I can’t, and will not try to, speak to the nature of the Gorilla Foundation’s current model, but the one recorded in Barbet Schroeder’s 1978 documentary on Penny Patterson’s attempts to teach Koko a modified version of American Sign Language appear to lack a certain rigor that Pat and I question. Pat, having been an anthropology undergrad, has seen and critiqued the film before. While Schroeder damningly states that Koko may become the world’s first White American Protestant Gorilla, Dr. Patterson may have just ruined a perfectly good monkey. Schroeder mostly lets the issue lay bare and allows the viewer to decide the experiments merit and achievements. I say mostly because his talk with San Francisco Zoo Director Saul Kitchener makes that zoologist with a primate specialty look like a mean man who wants to take his ape back from the loving psychologist (who wants to give it hamburgers). Along the way we talk about racism and classism, To Kill a Mockingbird and Planet of the Apes, because this wouldn’t be Lost in Criterion if we didn’t.
Two films for the price of one this week as we watch the original 135 minute version of John Cassavetes' The Killing of a Chinese Bookie from 1976 and then his director's cut which runs 108 minutes from 1978. Of course, since this is Cassavetes, the shorter version isn't just a truncated version but a rather different film in design, in character motivation, and quite a bit of plot. Right from the start we see scenes not in the longer original then a restructuring of the narrative's chronology. The pair form a fascinating look into the psyche of an extraordinary director, only compounded by the suggestion that the story is allegorically autobiographical.
Derek Jarman's Jubilee is complicated.
It started life as a documentary about Jordan, a movie "about punk rock", and slowly grew into the post-apocalyptic time travel weirdly pro-Monarchy-ish critique of punk rock and British society. As an openly gay man in London in 1978, perhaps Jarman was an outsider outside other outsiders, further anti-establishment than the punk movement he saw around him. At least that's the argument I try to make against Pat and guest Donovan Hill, who really just think Jarman's thesis -- whatever it is -- doesn't land. I don't necessarily love the film, personally, but it's definitely more interesting than I think my cohosts give it credit for.
Of course I could very well be wrong -- certainly Jarman doesn't hit his critique out of the park -- but we manage a pretty great conversation about punk rock, politics, ideals, and selling out. One of my favorite episodes to record, hope you love it as much as I did.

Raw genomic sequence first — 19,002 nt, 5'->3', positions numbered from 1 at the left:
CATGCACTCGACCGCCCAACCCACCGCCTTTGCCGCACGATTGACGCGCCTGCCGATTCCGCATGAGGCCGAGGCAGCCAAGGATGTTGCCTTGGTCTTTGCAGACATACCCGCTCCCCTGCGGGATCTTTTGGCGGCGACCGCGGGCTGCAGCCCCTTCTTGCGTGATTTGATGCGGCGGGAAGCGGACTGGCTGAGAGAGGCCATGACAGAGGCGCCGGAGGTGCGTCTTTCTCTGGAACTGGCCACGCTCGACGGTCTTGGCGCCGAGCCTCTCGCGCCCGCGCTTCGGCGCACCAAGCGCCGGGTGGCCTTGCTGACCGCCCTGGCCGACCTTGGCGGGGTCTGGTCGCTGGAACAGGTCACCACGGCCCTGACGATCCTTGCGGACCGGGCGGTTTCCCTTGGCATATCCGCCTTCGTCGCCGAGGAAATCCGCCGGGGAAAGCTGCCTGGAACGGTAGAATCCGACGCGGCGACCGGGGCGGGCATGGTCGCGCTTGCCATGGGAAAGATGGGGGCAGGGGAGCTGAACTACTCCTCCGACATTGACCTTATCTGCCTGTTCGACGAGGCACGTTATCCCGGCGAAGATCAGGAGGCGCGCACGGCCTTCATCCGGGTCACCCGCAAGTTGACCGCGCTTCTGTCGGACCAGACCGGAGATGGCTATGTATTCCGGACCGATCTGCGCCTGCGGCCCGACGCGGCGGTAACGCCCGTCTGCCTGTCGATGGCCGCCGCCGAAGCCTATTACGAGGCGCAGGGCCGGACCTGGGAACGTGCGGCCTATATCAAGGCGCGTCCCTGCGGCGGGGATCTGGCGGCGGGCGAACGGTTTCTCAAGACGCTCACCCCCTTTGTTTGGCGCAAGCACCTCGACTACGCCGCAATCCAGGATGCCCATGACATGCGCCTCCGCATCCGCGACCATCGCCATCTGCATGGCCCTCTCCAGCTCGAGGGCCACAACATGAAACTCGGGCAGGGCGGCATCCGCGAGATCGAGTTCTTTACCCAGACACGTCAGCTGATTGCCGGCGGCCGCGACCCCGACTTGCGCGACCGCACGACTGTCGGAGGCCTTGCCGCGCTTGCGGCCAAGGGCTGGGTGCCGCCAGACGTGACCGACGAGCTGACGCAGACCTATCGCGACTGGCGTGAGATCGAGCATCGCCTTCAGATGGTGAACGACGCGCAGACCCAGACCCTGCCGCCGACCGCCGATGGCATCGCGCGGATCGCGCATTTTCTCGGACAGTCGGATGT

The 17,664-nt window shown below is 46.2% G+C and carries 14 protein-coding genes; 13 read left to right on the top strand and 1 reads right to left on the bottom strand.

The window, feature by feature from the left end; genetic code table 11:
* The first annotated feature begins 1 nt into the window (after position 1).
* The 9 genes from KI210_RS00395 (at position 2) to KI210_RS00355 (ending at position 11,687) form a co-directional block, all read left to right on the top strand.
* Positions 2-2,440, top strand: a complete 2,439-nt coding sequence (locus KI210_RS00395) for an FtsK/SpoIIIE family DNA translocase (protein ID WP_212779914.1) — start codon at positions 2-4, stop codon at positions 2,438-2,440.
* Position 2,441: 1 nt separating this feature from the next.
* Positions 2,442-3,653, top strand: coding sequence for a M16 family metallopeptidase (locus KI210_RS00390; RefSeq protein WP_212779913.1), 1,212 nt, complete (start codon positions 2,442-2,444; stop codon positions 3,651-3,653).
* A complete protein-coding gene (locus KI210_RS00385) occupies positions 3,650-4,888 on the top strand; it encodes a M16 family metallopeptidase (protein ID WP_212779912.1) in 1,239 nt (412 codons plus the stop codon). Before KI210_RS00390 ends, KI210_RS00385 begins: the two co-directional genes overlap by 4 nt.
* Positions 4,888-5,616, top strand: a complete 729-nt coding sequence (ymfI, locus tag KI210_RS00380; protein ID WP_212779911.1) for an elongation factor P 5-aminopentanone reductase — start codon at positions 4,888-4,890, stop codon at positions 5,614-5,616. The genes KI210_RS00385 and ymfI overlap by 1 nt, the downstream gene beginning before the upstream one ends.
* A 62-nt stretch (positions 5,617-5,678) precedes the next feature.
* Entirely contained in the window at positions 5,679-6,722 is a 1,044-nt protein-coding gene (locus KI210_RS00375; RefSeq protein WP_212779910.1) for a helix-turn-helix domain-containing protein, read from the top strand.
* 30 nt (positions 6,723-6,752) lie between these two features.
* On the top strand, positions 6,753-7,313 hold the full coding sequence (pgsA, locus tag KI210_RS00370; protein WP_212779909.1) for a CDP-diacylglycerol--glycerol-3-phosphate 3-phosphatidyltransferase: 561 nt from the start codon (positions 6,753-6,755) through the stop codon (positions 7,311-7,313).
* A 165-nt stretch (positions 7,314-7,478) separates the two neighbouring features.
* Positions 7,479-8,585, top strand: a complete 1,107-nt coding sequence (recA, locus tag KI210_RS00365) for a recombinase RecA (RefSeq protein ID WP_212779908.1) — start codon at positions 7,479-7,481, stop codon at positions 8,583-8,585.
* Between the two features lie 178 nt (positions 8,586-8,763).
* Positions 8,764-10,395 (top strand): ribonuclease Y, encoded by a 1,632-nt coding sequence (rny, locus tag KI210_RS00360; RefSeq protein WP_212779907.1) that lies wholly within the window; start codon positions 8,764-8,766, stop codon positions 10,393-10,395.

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It may have been unfair last week for us to complain about the first film Criterion released from a female director not even passing the Bechdel Test. I'm sorry that we spent a lot of time talking about Liliana Cavini's The Night Porter in terms of her being a woman not doing what we thought she should have done. Perhaps we treated the film as if Criterion was trying to say something about female auteurs by presenting its first one 59 films into the series and by choosing Cavini first. After Armageddon we should have learned that whatever Criterion may be trying to say with certain releases, it's best not to delve too deeply into it as it's more than likely nonsense anyway.
This week we're talking about Ingmar Bergman's 1978 Autumn Sonata, a movie that not only passes the Bechdel test with flying colors, but is also really emotionally draining. But in a good way? We also avoid reading too much into Criterion's release order again, since the release after The Night Porter has a strong principally-female cast unlike anything we've seen in the Collection so far. Criterion's spine numbers are challenging us to compare the two films, and that's really unfair, because anyone put up against an Ingmar Bergman masterpiece will fail. We try to avoid that, and instead focus on the heart-wrenching character study on it's own amazing merits instead of on the merit of being infinitely better than the movie we'd just previously watched.